As I type this, there is a white-out on Franklin Mountain.
Aside from a couple of storms in October and a few snowfalls here and there in November and December, it is finally looking like winter.
The lack of cold and snow was covered in a story last week. Local weather observer David K. Mattice of Emmons confirmed what I suspected -- December was the warmest on record for Oneonta. He also noted snowfall is far below normal and that October nearly beat the November and December snowfall totals combined.
For that weather story, I talked to a ski resort spokeswoman, sporting-goods store owners and a commercial snowplow driver.
The following day, I happened to chat with someone who also had some input on the bizarre weather.
Before a town board meeting Tuesday, Oneonta Town Highway Superintendent Jim Hurtubise said the town has fared well in terms of using salt and overtime to deal with winter road conditions. The crews have been out only about half a dozen times, he said.
Although he said this has so far been a boon for his budget, he expected winter will start picking up at some point.
Rep. Chris Gibson, R-Kinderhook, visited the area at a time when the race for the GOP presidential nomination was reaching a crescendo.
But the congressman said he had no endorsement.
Touring the Sportsfield Specialties facility in Delhi, Gibson was given demonstrations of a variety of the company's products, including retractable football goal posts and a portable baseball pitching mound.
Gibson was on hand for the company's announcement that its subsidiary, Sports Specialties LLC, and Spalding had reached a deal to manufacture wall-mount basketball hoops, volleyball poles and officials stands, as well as other accessories.
After his tour, I had a chance to ask Gibson about other issues besides the deal.
The Iowa Republican caucus was held just two days before and the New Hampshire primary was scheduled for the following Tuesday.
"I am focused on my job here representing the 20th District in the U.S. Congress," Gibson said.
Gibson said one major focus would be working toward a balanced budget amendment. Gibson voted in favor of the amendment in November, but it failed to get a two-thirds majority in the House of Representatives.
A similar version of the amendment that failed in November passed the House in 1995. But the legislation was defeated by one vote in the Senate, where a two-thirds majority was also required, according to Gibson's office.
I also asked Gibson about the National Defense Authorization Act. I have had several friends from both the left and right ends of the political spectrum say they were concerned about a provision in the NDAA about detainees in the War on Terror.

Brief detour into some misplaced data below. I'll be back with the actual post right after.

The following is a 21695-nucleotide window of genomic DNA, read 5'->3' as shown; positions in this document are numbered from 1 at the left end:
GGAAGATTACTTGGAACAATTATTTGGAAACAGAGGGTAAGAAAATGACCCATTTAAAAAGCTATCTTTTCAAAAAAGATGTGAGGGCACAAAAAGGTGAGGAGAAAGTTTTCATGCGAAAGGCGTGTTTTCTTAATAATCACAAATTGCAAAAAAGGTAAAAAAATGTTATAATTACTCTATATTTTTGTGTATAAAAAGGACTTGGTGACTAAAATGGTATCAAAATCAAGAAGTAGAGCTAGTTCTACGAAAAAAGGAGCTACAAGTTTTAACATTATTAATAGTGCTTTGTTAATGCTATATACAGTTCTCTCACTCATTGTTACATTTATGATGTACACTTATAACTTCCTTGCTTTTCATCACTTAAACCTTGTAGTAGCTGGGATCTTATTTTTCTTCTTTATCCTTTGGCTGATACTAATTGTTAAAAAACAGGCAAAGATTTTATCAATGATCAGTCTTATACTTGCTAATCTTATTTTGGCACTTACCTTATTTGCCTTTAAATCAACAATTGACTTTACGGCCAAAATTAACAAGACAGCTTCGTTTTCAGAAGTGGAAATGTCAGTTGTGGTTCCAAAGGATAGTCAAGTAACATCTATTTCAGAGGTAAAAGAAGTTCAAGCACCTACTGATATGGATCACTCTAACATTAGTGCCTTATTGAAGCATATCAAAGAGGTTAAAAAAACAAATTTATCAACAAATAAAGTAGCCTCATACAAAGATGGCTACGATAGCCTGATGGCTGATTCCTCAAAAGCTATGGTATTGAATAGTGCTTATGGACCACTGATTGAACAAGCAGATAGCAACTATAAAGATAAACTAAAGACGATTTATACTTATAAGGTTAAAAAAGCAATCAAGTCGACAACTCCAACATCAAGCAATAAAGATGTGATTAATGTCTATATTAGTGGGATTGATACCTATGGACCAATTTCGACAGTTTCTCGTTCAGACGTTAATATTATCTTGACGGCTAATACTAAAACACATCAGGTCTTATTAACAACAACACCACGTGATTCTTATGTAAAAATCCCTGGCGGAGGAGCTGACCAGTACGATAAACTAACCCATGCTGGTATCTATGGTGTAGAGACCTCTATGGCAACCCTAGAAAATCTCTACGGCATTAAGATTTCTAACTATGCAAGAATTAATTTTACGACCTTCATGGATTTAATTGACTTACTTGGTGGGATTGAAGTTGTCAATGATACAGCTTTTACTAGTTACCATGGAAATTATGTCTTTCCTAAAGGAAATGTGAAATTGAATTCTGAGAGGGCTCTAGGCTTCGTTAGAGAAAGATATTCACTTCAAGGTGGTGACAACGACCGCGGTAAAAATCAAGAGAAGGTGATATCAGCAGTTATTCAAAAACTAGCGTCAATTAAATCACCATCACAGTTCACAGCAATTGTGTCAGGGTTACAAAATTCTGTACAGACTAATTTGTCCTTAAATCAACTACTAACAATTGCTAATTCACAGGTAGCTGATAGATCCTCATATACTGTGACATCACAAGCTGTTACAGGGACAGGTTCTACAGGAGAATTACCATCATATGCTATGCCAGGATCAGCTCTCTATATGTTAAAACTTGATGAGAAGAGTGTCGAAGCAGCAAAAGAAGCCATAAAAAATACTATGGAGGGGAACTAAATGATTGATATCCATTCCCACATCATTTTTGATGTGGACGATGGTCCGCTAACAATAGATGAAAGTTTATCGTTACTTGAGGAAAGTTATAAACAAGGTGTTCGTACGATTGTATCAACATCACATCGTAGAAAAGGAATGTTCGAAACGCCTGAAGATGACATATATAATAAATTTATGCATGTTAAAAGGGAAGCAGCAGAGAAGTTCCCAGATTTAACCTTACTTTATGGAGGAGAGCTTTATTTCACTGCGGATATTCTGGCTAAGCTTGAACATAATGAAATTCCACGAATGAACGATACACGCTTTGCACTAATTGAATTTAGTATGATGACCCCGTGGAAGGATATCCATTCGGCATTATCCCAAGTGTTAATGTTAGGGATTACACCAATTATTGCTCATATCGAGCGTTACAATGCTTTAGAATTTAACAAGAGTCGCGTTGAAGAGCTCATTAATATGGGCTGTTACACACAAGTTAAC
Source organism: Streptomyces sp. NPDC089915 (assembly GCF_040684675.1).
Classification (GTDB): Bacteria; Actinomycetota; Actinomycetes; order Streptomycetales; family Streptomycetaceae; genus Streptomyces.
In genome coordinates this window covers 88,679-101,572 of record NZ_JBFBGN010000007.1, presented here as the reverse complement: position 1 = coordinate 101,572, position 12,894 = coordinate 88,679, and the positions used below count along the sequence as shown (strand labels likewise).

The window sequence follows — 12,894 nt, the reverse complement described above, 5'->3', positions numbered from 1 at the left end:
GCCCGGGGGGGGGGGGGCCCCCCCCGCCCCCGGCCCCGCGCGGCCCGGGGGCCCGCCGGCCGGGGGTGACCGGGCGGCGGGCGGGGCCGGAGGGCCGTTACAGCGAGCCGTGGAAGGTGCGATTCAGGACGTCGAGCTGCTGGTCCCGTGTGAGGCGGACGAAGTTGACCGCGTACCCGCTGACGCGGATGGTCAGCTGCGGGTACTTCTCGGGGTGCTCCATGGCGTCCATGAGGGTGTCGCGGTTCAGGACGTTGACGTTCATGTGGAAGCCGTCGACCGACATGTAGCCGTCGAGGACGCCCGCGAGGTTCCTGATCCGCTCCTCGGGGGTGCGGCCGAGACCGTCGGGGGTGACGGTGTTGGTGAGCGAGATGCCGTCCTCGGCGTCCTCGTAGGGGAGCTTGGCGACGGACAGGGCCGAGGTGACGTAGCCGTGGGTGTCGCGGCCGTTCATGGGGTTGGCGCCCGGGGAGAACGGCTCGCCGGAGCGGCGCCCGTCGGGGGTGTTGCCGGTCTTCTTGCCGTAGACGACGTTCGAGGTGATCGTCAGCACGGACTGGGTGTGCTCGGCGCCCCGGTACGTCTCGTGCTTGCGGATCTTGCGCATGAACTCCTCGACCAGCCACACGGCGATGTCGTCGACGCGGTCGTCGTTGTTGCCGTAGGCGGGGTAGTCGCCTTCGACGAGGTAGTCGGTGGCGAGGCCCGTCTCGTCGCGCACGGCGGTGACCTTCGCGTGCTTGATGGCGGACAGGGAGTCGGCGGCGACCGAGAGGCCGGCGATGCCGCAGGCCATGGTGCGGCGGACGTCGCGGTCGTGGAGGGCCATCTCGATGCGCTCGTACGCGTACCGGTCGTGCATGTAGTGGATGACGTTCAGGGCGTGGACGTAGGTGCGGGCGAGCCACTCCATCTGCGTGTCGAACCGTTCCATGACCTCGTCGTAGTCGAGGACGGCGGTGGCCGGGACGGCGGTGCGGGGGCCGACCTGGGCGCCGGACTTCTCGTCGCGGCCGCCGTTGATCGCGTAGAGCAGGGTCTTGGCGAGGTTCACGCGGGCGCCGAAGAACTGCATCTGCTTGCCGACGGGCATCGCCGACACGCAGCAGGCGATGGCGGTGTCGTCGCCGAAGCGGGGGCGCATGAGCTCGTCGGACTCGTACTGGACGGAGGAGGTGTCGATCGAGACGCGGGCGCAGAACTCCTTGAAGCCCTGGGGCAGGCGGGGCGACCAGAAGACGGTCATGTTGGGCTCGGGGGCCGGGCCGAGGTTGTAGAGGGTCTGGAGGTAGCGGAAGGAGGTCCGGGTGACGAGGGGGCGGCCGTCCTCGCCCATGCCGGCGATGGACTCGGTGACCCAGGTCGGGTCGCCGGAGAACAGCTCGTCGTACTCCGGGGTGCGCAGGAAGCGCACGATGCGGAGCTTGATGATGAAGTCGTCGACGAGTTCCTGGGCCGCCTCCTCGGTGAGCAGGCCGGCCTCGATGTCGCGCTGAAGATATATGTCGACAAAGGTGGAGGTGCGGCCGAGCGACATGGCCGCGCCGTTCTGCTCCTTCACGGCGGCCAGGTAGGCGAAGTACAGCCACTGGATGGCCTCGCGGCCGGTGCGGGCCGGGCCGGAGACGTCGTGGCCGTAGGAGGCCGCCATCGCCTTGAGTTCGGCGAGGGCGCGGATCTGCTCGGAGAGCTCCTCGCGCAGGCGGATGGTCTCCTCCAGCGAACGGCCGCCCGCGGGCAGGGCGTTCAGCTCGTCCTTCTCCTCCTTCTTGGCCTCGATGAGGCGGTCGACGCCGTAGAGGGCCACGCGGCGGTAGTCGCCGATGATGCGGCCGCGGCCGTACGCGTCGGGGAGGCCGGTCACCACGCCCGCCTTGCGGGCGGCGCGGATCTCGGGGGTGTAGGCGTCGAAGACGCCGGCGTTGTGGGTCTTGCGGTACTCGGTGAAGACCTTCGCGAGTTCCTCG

I asked Gibson, who voted in favor of NDAA, if he had any concerns about the act, which was signed into law by Obama.
In our conversation, Gibson cited what he said was the relevant section of the NDAA -- 1021 subparagraph D.
"My reading of the bill is that it does not step on our civil liberties," Gibson said. "I'm a guy that takes that very seriously."
Carol Raynsford was a spiritual person, according to her friend, Robert Johnson of Franklin.
"New age is the best way to put it," Johnson said.
Raynsford, 62, and her boyfriend were killed at an overlook along an Arizona highway earlier this month. A few days later, their suspected killer, Drew Ryan Maras, died in a shoot-out with police, which also took the life of a Maricopa County Sheriff's deputy.
After reading reports about the slayings, I found Maras' Facebook page.
It was hard to believe the 30-year-old man in the pictures was capable of such violence. There were pictures of him and his dog in the mountains, photos of wildlife from around the world and images of him broadly smiling with his family. Maras also had some strong beliefs, as hinted at by his Facebook profile and media reports.
Maras posted comments and links on Facebook indicating he identified with the 2012 apocalypse theory associated with the Mayan calendar. Media reports also described Maras as a "UFO researcher."
Maras was the author of a book titled Open Your Eyes: To 2012 and Beyond. The website for the book describes Maras as proponent "for the advancement of ufology and the ancient astronaut theory, as well as an avid investigative researcher and crusading advocate for peace, love, hope and -- most importantly -- truth."
Jake Palmateer can be reached at 432-1000 or (800) 721-1000, ext. 221, or at firstname.lastname@example.org.